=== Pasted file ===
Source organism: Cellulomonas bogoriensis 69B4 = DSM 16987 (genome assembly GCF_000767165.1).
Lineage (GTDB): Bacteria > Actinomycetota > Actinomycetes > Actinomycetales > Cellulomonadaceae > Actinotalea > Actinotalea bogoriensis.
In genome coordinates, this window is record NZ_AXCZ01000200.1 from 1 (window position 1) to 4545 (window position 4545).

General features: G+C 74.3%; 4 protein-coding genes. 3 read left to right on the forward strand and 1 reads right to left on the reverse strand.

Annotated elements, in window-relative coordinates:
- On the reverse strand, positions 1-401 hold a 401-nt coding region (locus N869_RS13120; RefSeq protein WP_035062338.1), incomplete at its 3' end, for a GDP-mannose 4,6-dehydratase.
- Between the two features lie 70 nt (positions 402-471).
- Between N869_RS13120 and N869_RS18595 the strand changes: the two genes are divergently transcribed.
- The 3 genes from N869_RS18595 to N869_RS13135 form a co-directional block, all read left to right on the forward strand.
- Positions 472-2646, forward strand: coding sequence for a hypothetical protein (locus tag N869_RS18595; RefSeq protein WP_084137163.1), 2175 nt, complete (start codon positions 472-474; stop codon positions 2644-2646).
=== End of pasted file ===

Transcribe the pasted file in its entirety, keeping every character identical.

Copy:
Source organism: Cellulomonas bogoriensis 69B4 = DSM 16987 (genome assembly GCF_000767165.1).
Lineage (GTDB): Bacteria > Actinomycetota > Actinomycetes > Actinomycetales > Cellulomonadaceae > Actinotalea > Actinotalea bogoriensis.
In genome coordinates, this window is record NZ_AXCZ01000200.1 from 1 (window position 1) to 4545 (window position 4545).

General features: G+C 74.3%; 4 protein-coding genes. 3 read left to right on the forward strand and 1 reads right to left on the reverse strand.

Annotated elements, in window-relative coordinates:
- On the reverse strand, positions 1-401 hold a 401-nt coding region (locus N869_RS13120; RefSeq protein WP_035062338.1), incomplete at its 3' end, for a GDP-mannose 4,6-dehydratase.
- Between the two features lie 70 nt (positions 402-471).
- Between N869_RS13120 and N869_RS18595 the strand changes: the two genes are divergently transcribed.
- The 3 genes from N869_RS18595 to N869_RS13135 form a co-directional block, all read left to right on the forward strand.
- Positions 472-2646, forward strand: coding sequence for a hypothetical protein (locus tag N869_RS18595; RefSeq protein WP_084137163.1), 2175 nt, complete (start codon positions 472-474; stop codon positions 2644-2646).